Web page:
By Foo Yun Chee
BRUSSELS (Reuters) - An adviser to Europe's top court said the court should back an EU antitrust decision which found French drugmaker Servier's pay-for-delay deals with generics rivals were anti-competitive.
Servier was fined 331 million euro ($332 million) after the European Commission said in a 2014 decision its deals with five generics rivals between 2005 and 2007 aimed to protect its best-selling blood pressure medicine perindopril from competition in the European Union.
Antitrust regulators on both sides of the Atlantic have in the last decade cracked down on such agreements, saying they block cheaper generic medicines. The pharmaceutical industry says the deals help to avert lengthy and costly litigation.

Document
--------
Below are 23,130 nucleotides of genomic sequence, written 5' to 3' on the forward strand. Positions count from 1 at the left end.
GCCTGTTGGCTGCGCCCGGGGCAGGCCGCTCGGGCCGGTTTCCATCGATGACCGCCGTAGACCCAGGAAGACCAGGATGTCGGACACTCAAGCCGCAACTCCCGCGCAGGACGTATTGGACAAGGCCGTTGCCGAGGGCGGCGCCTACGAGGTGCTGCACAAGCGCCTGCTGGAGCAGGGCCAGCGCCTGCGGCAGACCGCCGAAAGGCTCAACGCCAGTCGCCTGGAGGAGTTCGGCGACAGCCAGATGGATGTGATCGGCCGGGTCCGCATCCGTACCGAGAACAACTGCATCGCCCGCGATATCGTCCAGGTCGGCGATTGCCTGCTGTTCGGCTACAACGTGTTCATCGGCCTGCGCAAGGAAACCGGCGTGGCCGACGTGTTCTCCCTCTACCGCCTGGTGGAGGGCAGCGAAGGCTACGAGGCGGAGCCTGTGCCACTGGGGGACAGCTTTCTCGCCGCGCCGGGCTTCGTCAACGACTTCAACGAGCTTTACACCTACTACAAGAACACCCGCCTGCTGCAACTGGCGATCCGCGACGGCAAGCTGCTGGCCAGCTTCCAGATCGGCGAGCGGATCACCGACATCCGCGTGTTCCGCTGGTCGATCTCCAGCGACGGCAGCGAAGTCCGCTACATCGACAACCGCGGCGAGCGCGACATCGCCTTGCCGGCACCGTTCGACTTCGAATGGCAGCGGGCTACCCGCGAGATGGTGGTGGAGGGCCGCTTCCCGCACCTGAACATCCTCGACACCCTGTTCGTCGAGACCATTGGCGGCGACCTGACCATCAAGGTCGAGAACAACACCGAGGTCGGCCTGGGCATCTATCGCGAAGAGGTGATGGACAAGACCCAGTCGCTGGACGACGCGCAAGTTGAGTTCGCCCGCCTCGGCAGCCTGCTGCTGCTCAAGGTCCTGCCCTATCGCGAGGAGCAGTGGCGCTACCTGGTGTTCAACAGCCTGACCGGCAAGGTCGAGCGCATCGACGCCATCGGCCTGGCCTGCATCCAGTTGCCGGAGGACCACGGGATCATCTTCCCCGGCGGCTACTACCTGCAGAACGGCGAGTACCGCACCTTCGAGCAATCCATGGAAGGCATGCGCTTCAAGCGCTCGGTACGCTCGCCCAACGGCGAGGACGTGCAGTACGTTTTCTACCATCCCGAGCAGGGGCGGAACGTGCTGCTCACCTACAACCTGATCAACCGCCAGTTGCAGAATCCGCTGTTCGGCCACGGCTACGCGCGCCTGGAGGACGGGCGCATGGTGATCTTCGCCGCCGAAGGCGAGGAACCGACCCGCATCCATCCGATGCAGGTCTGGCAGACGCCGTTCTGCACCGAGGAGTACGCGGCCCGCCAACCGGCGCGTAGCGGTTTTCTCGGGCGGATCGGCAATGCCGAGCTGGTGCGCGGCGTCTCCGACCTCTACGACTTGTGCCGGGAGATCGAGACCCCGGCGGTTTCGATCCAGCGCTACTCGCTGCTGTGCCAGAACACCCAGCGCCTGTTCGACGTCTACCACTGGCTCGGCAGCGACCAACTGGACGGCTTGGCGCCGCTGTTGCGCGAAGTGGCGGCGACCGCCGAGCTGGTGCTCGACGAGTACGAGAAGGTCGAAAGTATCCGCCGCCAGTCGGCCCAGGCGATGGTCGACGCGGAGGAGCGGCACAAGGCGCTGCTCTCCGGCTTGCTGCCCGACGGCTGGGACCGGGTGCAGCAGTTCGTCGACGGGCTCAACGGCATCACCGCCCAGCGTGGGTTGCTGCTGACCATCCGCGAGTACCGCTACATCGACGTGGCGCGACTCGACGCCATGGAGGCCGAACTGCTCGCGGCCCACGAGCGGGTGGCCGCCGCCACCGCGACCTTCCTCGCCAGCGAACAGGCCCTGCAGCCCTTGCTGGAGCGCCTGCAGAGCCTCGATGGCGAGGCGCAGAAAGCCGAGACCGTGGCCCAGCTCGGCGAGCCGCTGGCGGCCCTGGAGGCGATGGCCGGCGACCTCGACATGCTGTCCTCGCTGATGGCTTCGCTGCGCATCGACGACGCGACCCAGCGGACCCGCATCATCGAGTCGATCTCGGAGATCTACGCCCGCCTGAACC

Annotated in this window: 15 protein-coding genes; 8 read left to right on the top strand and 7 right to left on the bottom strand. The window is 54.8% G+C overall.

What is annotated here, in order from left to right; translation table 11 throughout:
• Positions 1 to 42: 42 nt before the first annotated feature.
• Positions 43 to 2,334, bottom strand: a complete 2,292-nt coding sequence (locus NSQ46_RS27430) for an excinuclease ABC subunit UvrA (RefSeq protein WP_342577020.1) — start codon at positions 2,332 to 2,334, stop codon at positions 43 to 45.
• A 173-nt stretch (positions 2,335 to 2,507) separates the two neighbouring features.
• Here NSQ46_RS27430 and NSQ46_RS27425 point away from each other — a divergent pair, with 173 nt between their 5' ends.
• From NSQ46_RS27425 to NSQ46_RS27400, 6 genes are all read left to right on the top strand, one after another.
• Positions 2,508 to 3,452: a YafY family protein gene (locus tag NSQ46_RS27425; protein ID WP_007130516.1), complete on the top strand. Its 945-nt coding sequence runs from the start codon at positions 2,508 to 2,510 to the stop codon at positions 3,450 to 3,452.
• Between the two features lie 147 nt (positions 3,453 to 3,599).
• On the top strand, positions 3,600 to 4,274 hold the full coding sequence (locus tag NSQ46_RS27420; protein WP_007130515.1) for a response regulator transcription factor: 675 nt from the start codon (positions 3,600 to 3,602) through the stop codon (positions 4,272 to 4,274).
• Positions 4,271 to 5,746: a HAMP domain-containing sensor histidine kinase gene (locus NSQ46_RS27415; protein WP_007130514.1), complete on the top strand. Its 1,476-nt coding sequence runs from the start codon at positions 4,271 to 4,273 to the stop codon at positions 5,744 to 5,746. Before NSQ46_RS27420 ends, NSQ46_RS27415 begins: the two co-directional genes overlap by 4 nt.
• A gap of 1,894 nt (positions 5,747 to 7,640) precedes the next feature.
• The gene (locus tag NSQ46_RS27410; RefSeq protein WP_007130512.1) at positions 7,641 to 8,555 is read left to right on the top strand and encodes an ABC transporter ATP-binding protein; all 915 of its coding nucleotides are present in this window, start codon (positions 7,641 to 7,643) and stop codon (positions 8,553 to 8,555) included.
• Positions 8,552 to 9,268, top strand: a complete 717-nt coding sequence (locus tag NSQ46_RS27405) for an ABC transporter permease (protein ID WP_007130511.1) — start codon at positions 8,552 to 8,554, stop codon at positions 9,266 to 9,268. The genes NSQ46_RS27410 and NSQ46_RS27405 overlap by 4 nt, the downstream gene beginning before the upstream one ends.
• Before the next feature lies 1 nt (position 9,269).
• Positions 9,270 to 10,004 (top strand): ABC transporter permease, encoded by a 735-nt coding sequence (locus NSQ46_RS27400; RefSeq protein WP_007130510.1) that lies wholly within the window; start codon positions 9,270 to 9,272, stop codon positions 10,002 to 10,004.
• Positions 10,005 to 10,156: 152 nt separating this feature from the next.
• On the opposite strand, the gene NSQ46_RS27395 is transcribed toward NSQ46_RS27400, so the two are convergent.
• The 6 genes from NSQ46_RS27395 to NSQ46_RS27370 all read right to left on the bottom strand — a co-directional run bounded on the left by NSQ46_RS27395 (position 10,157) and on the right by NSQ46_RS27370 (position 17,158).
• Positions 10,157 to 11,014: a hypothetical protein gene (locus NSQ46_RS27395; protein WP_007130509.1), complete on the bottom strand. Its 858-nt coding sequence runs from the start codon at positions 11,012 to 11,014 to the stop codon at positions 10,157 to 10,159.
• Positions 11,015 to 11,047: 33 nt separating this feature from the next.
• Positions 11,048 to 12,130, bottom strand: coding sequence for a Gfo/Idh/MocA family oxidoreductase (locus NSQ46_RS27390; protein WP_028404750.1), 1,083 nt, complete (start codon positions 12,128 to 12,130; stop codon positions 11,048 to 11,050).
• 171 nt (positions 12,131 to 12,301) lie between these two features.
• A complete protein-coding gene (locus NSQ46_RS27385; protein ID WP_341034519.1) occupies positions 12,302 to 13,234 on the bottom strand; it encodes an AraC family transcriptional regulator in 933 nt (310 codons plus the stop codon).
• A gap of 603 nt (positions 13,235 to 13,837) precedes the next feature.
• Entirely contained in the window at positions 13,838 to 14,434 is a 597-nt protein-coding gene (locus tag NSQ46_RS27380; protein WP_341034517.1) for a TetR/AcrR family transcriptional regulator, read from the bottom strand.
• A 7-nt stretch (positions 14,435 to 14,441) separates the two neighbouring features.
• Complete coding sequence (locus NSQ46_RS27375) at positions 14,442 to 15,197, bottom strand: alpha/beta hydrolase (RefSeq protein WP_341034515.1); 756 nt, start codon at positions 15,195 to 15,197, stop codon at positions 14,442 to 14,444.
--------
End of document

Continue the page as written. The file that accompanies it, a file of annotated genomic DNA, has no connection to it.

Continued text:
"The Court of Justice should rule that all agreements concluded by the Servier group with generic pharmaceutical companies constituted restrictions of competition by object," Advocate General Juliane Kokott at the Luxembourg-based Court of Justice of the European Union (CJEU) said.
The CJEU, which usually follows four out of five such non-binding opinions by advisers, will rule in the coming months. The lower tribunal in 2018 backed the EU fines.
Servier did not immediately respond to a request for comment.
The EU competition watchdog also fined generic drugmakers Teva, Unichem and its subsidiary Niche, Matrix which is now known as Mylan Laboratories, Krka and Lupin.
The cases are C-176/19 P Commission v Servier and Others and C-201/19 P Servier and Others v Commission.
($1 = 0.9981 euros)
(Reporting by Foo Yun Chee)